A Conversation for How a Nuclear Plant Works

Fundamental flaws

Post 1


There is one slight problem with any form of atomic power. Radioactivity. This problem is totally unresolved, and is very persistant. (longer than recorded histor in some cases).

This lead to a very bad problem. When you bury it in the ground (which is practical in theory for highly radioactive fuel rods, but totally impractical for the thousands of tons of contaminated concrete, steel, etc) there is a reliance on remembering where you put all of that waste.

Ignoring the fact that we don't have a complete record of sites contaminated before world war 2 by conventional waste, you can demonstrate to any advocate of atomic power the problems of long term storage easily.

The demonstration is called the water balloon experiment, and goes like this. You get the person who is very confident in the ability to track all of this waste to get nine or ten balloons and fill them with water. You then get them to place them discretely around the floor of their own house, and get them to leave them there for 1 month.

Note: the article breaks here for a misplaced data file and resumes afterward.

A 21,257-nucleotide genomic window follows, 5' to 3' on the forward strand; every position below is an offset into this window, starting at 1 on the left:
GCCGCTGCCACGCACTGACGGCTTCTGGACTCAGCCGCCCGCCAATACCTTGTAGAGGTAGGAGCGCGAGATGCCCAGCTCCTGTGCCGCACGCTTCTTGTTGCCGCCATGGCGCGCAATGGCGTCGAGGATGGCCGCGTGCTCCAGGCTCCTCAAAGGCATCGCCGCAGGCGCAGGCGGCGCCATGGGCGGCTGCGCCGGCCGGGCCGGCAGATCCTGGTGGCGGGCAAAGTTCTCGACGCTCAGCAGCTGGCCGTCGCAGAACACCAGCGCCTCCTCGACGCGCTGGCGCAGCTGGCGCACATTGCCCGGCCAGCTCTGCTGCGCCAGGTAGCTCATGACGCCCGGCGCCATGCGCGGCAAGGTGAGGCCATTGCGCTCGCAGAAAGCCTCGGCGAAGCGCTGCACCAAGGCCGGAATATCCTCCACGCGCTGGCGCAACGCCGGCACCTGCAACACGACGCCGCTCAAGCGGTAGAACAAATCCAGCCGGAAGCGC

No problem you would think, and so would they, and for the first few days, they scrupulously remember where they are. after a few days however, they start to geta bit complacent, and start forgetting exactly where they are, and thus eventually, they tread on one, and there is water all over the floor.

An their faith in longterm storage disappears as quickly as the water soaks into their mats.

Fundamental flaws

Post 2


PS, fusion is no more immune to the massive amount of low level waste in buildings, etc than fission.

Fundamental flaws

Post 3


Is that the volume occupied by this hi-grade waste is very small. Most of the waste is actually low grade, old boiler suits and the like.

I would think the best thing to do with the high grade waste is to keep it handy. As nuclear plants become more efficient then this high grade could be used as fuel. Much as all those coal mine waste heaps went when the technology became available to get the coal left in the waste out. It was burnt and the rest went as building material.

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